That’s why, in a sense, I struggle to see Jackson’s aesthetic as a transgressive one, which is what Brophy seems to be agitating for in his 1997 piece: “He has left our world where plastic surgery is frowned upon, race must be black or white, music is required to be pure, and video clips are excluded from the cinema”. Giving kudos to this is basically kissing the feet of a mutant, shape-shifting late capitalism and the fundamentally unanchored, ambiguous qualities of signs – be they textual or corporeal – it relies upon to extract profit.

Nevertheless, that last quote from Brophy does return us to the point, and I’ll try to bring it together here – that is, at what point did Jackson leave us? 25th June 2009? Or sometime in 1997? Or any other relevant date? Or, just as pertinently, did he ever leave? You’ve probably heard from at least one grieving pop singer or family member or corporate executive attached to Jackson some variation on the theme of ‘he lives on in his music’. Perhaps the most shameless was from Randy Phillips, president of AEG Live, the conglomerate that were putting on Jackson’s upcoming tour. Phillips said that the company had "more than 100 hours of footage that could be turned into live albums, a movie and a pay-per-view special. He was our partner in life and now he’s our partner in death". It leaves a bad taste in the mouth, but Phillips’ post-mortem synergising contains a statement more profound than he realised – Jackson has always had one foot in the grave so to speak, and as such, nothing much really changes in terms of commodity production. Perhaps no icon other than Jackson can more fully express the ambiguity of the mourning of a celebrity; we live our relationship to the media figure through the para-social interaction enacted by media consumption, and to the extent that the filmclip, memorial TV special, signed poster, CD, news report, and so on remains (is explosively reanimated, even), then Jackson is still alive, we become his flesh more than ever.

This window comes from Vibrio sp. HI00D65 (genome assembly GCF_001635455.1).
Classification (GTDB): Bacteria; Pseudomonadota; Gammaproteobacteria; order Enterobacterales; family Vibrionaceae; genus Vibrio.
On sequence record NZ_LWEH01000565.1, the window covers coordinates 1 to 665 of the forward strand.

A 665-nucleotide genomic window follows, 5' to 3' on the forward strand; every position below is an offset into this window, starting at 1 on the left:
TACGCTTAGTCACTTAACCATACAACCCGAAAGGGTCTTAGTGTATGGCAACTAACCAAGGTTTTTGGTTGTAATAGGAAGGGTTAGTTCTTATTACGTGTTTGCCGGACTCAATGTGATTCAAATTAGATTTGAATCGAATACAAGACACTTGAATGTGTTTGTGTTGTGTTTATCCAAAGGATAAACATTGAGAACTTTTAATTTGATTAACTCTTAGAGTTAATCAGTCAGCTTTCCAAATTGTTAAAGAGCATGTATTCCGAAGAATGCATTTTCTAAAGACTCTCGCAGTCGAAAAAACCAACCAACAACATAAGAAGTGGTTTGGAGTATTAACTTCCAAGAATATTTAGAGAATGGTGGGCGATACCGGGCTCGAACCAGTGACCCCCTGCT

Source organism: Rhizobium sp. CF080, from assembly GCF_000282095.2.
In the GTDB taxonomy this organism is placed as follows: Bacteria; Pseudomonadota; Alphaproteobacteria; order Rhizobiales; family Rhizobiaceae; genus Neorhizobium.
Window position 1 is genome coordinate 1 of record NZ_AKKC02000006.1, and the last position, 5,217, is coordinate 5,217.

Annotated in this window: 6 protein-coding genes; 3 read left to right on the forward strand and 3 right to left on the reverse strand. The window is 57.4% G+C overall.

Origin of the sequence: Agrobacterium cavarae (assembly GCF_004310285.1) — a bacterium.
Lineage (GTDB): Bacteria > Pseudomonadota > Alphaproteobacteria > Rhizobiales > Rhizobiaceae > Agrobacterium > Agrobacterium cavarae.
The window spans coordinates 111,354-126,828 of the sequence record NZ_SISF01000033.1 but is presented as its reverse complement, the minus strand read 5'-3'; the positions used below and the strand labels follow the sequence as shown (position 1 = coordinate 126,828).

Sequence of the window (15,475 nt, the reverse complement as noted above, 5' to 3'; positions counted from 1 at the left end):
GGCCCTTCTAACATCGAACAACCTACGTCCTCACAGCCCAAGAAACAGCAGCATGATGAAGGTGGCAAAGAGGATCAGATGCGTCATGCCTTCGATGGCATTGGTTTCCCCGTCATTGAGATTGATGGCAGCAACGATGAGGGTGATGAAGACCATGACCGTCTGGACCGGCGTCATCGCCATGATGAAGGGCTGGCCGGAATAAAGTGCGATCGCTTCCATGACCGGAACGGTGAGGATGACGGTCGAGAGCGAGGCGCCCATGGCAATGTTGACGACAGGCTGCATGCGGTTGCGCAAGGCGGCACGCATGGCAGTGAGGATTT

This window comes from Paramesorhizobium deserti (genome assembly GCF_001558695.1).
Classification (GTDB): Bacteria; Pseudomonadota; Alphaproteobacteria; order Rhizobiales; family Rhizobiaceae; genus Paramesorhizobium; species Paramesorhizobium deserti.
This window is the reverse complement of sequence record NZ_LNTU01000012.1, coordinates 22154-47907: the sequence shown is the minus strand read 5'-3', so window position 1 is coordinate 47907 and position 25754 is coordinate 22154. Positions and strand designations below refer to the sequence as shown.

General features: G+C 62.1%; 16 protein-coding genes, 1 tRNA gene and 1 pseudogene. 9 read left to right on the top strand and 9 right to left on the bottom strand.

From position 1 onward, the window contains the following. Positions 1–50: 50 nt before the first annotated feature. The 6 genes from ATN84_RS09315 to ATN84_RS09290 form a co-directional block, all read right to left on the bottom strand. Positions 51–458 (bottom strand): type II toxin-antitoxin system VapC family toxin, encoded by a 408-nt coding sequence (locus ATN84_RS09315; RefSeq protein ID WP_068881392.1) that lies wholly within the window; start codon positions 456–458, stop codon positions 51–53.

He was dead for so long; he will never die, but even this is not comforting enough – what, then, do we mourn?